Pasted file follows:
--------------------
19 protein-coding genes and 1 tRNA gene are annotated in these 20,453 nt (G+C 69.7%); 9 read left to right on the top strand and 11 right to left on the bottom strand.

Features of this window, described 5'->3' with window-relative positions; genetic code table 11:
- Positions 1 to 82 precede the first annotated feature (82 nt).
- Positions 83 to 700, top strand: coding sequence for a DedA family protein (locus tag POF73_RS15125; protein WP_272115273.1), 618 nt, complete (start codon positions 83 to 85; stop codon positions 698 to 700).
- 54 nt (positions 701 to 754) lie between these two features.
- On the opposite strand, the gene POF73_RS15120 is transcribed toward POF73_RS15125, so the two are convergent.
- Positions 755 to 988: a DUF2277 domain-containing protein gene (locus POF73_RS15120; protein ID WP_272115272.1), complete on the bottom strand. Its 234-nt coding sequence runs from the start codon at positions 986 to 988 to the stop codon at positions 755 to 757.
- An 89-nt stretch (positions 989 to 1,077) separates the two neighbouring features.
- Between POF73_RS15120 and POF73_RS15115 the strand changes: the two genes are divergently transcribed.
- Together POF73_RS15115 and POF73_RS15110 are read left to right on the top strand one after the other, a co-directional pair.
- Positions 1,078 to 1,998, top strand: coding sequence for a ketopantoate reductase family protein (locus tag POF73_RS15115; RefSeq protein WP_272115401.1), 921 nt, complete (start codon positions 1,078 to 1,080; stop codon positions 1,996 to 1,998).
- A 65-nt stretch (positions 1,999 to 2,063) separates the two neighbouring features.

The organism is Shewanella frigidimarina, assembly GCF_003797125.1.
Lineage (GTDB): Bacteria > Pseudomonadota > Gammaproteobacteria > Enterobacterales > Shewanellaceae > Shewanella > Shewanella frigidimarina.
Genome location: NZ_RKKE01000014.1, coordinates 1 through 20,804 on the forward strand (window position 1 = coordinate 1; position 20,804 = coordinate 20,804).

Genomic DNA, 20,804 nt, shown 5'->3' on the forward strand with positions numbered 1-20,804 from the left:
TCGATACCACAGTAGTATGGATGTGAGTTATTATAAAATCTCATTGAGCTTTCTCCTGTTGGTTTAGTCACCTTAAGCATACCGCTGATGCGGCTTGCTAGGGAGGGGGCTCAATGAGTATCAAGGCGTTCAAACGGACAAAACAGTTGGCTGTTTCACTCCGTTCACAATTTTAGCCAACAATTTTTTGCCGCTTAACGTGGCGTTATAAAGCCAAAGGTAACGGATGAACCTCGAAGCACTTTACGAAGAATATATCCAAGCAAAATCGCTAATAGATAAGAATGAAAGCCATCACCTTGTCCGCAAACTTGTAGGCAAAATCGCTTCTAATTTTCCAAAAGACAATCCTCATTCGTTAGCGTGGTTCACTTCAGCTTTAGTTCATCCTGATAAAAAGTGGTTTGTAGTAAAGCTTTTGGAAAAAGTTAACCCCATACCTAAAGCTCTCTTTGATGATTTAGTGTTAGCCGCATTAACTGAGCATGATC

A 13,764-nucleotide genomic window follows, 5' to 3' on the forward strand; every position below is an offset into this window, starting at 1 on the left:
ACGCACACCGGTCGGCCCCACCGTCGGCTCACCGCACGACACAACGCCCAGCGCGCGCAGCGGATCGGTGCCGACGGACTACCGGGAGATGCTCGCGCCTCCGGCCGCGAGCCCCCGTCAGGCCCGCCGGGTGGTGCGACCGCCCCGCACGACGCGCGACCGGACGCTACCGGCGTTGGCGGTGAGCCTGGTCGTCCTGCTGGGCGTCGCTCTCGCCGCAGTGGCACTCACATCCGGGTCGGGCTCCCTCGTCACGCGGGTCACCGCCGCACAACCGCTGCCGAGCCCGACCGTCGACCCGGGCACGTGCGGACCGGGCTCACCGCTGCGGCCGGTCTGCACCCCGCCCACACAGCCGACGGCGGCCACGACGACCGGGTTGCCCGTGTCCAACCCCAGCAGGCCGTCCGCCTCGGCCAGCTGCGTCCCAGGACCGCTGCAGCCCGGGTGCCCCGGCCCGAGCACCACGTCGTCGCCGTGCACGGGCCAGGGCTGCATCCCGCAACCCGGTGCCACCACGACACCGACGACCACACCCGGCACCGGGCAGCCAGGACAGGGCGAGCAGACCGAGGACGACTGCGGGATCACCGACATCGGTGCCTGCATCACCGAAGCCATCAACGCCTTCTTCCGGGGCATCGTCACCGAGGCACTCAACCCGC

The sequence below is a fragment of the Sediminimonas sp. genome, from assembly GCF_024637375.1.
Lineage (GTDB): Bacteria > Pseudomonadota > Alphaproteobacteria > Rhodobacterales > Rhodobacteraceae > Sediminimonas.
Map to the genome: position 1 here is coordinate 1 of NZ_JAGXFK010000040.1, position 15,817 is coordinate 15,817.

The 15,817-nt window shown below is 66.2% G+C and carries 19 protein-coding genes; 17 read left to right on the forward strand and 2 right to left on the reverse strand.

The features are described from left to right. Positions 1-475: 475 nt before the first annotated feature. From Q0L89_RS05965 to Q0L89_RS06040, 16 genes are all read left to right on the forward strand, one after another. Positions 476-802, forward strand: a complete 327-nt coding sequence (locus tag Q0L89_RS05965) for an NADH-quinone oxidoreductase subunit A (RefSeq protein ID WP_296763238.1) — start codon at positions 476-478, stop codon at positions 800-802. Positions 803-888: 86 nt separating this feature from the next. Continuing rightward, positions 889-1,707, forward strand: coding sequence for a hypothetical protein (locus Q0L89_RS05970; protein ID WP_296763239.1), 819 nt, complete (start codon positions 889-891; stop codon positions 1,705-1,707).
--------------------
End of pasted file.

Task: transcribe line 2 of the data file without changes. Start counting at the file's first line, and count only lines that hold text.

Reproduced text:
Features of this window, described 5'->3' with window-relative positions; genetic code table 11: